The English newspaper lists its top 100 "films that defined the noughties", with Tropical Malady at No. 97.
Time Out London
Tropical Malady is at No. 73 on Time Out's 101 Films of the Decade.
Apichatpong's Syndromes and a Century is at No. 18 on Paste's 50 best movies of the decade. "In one moment, his camera is idling in a verdant Asian village, and in the next it’s gazing through portals of time, like the mind-blowing films of Kubrick or Antonioni. "
Syndromes and a Century gets two votes on the best of the decade list. Tropical Malady gets one vote from Chuck Stephens and Blissfully Yours gets one vote. Uruphong Raksasad's Agrarian Utopia appears on the list of undistributed films in the Village Voice's annual year-end poll.
Tropical Malady appears on several lists in this IndieWire and Industry Top Tens of the Decade.
Sight and Sound
The British film magazine asks critics to submit the 10 best films they saw each year. Thai films on the list for 2009 are Pen-ek Ratanaruang's Nymph, from Naman Ramachandran, and Uruphong Raksasad's Agrarian Utopia on the list of Thailand's own Kong Rithdee of the Bangkok Post.
Kong Rithdee, Bangkok Post
The Post compiled a list of lists for the decade. For his decade best, Kong has Apichatpong's Tropical Malady as No. 1. Kong also did a top five Thai films for 2009 for the Post's entertainment year in review. Agrarian Utopia is his No. 1.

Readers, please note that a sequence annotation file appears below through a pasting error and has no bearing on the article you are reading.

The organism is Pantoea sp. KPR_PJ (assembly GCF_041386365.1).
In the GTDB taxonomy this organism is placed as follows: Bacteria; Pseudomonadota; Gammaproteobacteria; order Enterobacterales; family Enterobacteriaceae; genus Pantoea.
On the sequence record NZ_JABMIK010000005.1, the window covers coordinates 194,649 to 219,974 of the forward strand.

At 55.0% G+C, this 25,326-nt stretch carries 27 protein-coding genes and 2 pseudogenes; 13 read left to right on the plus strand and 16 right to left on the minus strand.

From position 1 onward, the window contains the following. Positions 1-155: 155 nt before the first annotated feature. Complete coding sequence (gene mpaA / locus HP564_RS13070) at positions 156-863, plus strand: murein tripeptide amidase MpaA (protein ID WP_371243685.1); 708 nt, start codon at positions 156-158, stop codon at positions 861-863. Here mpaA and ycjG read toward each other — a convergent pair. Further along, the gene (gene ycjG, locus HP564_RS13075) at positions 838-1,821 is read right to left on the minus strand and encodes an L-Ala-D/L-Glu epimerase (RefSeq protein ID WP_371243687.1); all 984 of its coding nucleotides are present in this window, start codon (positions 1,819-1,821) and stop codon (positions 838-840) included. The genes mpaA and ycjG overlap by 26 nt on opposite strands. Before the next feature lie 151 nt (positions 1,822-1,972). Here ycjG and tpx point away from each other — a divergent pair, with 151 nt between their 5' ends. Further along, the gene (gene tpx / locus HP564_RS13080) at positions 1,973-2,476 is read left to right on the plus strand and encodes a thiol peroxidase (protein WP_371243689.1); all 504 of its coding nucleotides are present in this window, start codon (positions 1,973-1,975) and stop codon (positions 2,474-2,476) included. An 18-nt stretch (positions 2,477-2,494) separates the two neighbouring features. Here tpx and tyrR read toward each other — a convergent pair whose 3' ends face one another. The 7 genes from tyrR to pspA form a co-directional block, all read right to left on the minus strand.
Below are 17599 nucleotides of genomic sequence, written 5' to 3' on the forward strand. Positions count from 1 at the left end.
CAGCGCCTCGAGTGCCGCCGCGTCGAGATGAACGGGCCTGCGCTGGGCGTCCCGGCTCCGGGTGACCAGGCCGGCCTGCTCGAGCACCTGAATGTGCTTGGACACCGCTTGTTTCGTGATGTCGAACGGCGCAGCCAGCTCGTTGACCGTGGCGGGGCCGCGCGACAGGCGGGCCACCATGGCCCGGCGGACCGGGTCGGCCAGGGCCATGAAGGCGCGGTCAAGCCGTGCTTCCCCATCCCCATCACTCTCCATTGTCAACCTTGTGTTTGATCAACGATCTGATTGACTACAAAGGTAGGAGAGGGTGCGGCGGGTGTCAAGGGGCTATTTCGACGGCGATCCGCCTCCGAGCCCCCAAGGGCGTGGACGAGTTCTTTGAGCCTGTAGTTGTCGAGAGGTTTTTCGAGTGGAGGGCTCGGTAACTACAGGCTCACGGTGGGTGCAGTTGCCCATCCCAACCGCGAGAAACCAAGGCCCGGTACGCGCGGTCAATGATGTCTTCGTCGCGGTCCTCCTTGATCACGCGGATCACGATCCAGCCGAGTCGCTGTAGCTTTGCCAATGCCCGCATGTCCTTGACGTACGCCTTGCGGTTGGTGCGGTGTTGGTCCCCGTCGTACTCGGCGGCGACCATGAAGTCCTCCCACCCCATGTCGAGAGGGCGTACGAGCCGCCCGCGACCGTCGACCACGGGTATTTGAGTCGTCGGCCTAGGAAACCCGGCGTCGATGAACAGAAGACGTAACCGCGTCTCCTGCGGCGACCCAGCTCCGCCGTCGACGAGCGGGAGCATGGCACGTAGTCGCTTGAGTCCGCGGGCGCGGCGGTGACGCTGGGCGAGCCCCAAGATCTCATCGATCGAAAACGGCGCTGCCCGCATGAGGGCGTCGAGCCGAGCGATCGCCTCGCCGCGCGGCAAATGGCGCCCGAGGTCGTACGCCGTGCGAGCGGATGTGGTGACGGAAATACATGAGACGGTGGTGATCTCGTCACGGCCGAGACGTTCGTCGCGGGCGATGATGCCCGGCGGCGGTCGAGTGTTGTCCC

Noel Vera, Critic After Dark
Apichatpong Weerasethakul is chosen among the best directors of the decade on a list that also offers a look at "10 Filipino Films That Deserve to be Known Better".
Jit Phokeaw, Limitless Cinema
In his Senses of Cinema list, Thai cinemaphile Jit Phokeaw has Bodily Fluid Is So Revolutionary by Ratchapoom Boonbunchachoke as his top Thai film of the year. It's an interesting, eclectic list. Check it out. Jit has links to more lists at Limitless Cinema.
Filmsick lists Bodily Fluid Is So Revolutionary (ของเหลวที่หลั่งจากกาย) as his top short film of 2009.
The Golden Rock, Love HK Film
The Love of Siam makes The Golden Rock Top 25 Panasian Films of the Decade. "I don’t care for Achitpatong, Kim Ki-Duk, or Hong Sang-Soo," says the Rock. About LoS, "the center of this Thai film is a gay romance between two teenagers, but it’s about a lot more than that, and it works on those other levels too. Despite some awkward directing, the film runs surprisingly fluid, and the acting is uniformly strong. A Thai gay romance is rare enough already, but one that is this good is even more rare."
Senses of Cinema
Also on the 2009 World Poll by Senses of Cinema, Agrarian Utopia appears on the list of festival programmer Paolo Bertolin, Melbourne-based festival programming consultant Michael Campi, Canadian professor Peter Rist, Viennese critic Christoph Huber and Swiss teacher, curator and critic Barbara Wurm.
German cinephile Olaf Möller lists Ong-Bak 2 and Agrarian Utopia for his team.
Australian academic Conall Cash lists Nymph as does Melbourne university teacher Peter Hourigan.
(Via The Auteurs)